Causes of late mortality in pediatric liver transplant recipients

Debra L. Sudan, Byers W. Shaw, Alan Norman Langnas

Research output: Contribution to journalArticle

75 Citations (Scopus)

Abstract

Objective: This study was undertaken to review the incidence and causes of death in children who have survived long-term (more than 1 year) after liver transplantation (LT). Summary Background Data: No studies of the causes of late mortality in pediatric LT recipients are currently available in the literature. Methods: The study group consists of 212 pediatric patients who survived more than 1 year after LT. Twenty-three of these patients subsequently died (mean follow-up = 5.3 yr). Hospital records, office charts, and autopsy records were reviewed retrospectively to identify the causes of death. The patients who died were further evaluated by age, gender, length of survival, primary diagnosis, immunosuppression, and retransplantation. Results: The most common cause of death was graft failure, followed closely by infection. In patients dying from graft failure, eight of the nine patients underwent retransplantation and no child survived more then three liver transplants. Overwhelming infections occurred suddenly in eight children who had been previously healthy. Noncompliance was the third most common cause of death, primarily in older children. One child died from a posttransplant lymphoproliferative disorder (PTLD). Actuarial survival at 10 years is 83.7% (based on 100% survival at 1 year). There was no difference in survival based on primary disease. Retransplantation was far more prevalent in the nonsurvivors (47.8%) compared with survivors (13.7%) (p < 0.05). There were no significant differences in survival based on age, gender, or immunosuppression. Conclusions: Late mortality in children continues to be directly related to complications of LT and immunosuppression, even after the first year of transplantation. This is in contrast to adult liver transplant recipients, where approximately 50% of late deaths were related to LT and the remainder were because of unrelated illnesses.

Original languageEnglish (US)
Pages (from-to)289-295
Number of pages7
JournalAnnals of surgery
Volume227
Issue number2
DOIs
StatePublished - Feb 1 1998

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Liver Transplantation
Pediatrics
Cause of Death
Survival
Mortality
Liver
Immunosuppression
Transplants
Child Mortality
Lymphoproliferative Disorders
Hospital Records
Infection
Survivors
Autopsy
Transplantation
Transplant Recipients
Incidence

ASJC Scopus subject areas

  • Surgery

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Causes of late mortality in pediatric liver transplant recipients. / Sudan, Debra L.; Shaw, Byers W.; Langnas, Alan Norman.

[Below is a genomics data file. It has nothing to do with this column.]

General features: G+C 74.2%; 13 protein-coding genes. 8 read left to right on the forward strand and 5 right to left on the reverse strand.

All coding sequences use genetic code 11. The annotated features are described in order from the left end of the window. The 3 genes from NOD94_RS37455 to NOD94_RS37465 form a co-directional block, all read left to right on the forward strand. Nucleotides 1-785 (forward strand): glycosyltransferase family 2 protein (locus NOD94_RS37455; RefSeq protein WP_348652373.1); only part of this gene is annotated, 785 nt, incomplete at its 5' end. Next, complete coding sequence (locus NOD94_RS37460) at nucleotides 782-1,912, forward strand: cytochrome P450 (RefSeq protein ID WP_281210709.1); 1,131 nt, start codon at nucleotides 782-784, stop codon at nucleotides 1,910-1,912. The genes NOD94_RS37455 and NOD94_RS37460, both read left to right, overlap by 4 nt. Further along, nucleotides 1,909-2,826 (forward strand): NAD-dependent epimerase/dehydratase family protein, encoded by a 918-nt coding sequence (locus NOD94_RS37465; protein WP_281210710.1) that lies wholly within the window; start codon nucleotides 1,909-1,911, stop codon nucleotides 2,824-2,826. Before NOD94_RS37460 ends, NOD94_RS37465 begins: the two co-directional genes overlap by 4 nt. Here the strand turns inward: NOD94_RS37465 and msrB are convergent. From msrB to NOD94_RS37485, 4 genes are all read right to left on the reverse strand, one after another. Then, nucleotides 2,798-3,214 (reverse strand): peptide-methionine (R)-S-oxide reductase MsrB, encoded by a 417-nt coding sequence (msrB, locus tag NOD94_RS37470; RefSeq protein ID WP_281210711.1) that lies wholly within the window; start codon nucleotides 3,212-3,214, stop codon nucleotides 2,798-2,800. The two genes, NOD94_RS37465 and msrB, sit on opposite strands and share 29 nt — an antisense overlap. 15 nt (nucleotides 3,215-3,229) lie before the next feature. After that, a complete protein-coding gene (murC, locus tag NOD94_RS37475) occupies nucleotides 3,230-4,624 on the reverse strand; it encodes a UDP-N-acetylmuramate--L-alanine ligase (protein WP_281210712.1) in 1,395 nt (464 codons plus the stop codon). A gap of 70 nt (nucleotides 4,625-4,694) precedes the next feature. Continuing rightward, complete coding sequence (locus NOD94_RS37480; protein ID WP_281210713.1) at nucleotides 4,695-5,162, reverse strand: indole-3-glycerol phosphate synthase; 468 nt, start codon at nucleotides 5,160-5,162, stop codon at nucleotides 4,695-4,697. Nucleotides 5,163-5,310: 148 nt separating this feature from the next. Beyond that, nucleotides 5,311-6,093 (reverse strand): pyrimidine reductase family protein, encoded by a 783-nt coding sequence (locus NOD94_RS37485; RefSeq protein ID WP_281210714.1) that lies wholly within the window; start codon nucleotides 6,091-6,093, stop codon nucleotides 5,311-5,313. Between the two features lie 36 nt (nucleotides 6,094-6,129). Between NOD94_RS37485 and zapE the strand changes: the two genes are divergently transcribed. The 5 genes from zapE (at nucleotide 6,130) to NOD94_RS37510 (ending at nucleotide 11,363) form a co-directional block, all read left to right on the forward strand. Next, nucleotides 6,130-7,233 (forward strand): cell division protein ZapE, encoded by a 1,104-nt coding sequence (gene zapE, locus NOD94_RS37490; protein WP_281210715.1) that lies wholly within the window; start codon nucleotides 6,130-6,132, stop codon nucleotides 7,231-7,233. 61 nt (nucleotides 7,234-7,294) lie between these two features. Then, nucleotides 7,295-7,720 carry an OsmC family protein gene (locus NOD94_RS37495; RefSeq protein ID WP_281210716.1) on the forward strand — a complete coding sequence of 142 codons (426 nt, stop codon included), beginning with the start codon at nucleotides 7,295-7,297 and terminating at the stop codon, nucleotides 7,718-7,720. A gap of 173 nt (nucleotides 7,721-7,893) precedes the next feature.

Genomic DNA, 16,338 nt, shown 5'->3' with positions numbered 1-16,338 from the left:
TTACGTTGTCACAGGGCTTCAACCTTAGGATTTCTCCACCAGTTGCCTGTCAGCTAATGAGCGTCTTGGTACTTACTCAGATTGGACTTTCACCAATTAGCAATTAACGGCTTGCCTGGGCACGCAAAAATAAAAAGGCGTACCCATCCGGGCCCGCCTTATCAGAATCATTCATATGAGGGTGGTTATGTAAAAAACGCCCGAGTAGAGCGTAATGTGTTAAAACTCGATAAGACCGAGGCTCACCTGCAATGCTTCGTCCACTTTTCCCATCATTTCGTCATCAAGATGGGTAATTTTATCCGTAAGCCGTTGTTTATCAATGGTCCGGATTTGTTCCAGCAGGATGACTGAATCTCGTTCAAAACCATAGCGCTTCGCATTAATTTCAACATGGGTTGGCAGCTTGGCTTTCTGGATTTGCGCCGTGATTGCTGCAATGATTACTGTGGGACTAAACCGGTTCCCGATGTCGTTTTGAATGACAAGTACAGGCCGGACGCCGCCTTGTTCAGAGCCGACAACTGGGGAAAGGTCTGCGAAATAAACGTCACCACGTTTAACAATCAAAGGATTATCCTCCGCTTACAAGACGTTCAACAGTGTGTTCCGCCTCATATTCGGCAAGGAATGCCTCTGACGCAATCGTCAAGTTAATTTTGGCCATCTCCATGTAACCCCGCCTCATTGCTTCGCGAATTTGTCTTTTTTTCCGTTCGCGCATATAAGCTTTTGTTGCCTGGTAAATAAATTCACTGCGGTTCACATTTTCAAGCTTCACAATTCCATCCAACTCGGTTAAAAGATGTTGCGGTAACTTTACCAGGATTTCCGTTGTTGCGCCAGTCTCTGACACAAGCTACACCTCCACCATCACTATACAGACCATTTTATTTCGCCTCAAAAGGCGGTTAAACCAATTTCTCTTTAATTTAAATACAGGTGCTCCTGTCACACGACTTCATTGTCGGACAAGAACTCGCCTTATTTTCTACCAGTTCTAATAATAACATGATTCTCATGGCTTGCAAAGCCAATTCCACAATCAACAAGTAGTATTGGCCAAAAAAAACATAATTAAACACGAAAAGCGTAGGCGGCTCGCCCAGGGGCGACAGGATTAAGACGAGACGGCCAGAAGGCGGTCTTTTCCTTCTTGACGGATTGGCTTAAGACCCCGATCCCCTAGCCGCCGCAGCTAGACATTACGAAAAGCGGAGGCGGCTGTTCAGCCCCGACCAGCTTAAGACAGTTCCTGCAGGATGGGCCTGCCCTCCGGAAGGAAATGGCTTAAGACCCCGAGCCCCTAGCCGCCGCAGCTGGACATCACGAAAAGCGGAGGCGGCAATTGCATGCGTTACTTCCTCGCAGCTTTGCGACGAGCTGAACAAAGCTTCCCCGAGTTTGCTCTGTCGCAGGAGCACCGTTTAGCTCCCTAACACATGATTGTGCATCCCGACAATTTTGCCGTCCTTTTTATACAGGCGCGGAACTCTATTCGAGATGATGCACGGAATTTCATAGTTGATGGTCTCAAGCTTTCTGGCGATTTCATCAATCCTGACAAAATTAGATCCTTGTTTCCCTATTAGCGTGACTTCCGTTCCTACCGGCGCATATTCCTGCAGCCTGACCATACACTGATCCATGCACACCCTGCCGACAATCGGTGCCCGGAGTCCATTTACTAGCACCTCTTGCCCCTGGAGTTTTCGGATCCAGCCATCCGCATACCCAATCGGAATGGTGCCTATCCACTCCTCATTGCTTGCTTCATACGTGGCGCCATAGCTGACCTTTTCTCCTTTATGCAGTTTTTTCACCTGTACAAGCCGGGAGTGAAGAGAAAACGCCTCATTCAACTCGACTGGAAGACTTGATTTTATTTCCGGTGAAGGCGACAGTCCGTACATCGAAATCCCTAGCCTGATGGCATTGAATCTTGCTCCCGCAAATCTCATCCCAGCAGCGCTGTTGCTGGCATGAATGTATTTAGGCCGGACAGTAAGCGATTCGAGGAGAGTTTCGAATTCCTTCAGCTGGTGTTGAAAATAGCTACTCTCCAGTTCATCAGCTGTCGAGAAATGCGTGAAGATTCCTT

In: Annals of surgery, Vol. 227, No. 2, 01.02.1998, p. 289-295.

Research output: Contribution to journalArticle

Sudan, Debra L. ; Shaw, Byers W. ; Langnas, Alan Norman. / Causes of late mortality in pediatric liver transplant recipients. In: Annals of surgery. 1998 ; Vol. 227, No. 2. pp. 289-295.
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abstract = "Objective: This study was undertaken to review the incidence and causes of death in children who have survived long-term (more than 1 year) after liver transplantation (LT). Summary Background Data: No studies of the causes of late mortality in pediatric LT recipients are currently available in the literature. Methods: The study group consists of 212 pediatric patients who survived more than 1 year after LT. Twenty-three of these patients subsequently died (mean follow-up = 5.3 yr). Hospital records, office charts, and autopsy records were reviewed retrospectively to identify the causes of death. The patients who died were further evaluated by age, gender, length of survival, primary diagnosis, immunosuppression, and retransplantation. Results: The most common cause of death was graft failure, followed closely by infection. In patients dying from graft failure, eight of the nine patients underwent retransplantation and no child survived more then three liver transplants. Overwhelming infections occurred suddenly in eight children who had been previously healthy. Noncompliance was the third most common cause of death, primarily in older children. One child died from a posttransplant lymphoproliferative disorder (PTLD). Actuarial survival at 10 years is 83.7{\%} (based on 100{\%} survival at 1 year). There was no difference in survival based on primary disease. Retransplantation was far more prevalent in the nonsurvivors (47.8{\%}) compared with survivors (13.7{\%}) (p < 0.05). There were no significant differences in survival based on age, gender, or immunosuppression. Conclusions: Late mortality in children continues to be directly related to complications of LT and immunosuppression, even after the first year of transplantation. This is in contrast to adult liver transplant recipients, where approximately 50{\%} of late deaths were related to LT and the remainder were because of unrelated illnesses.",
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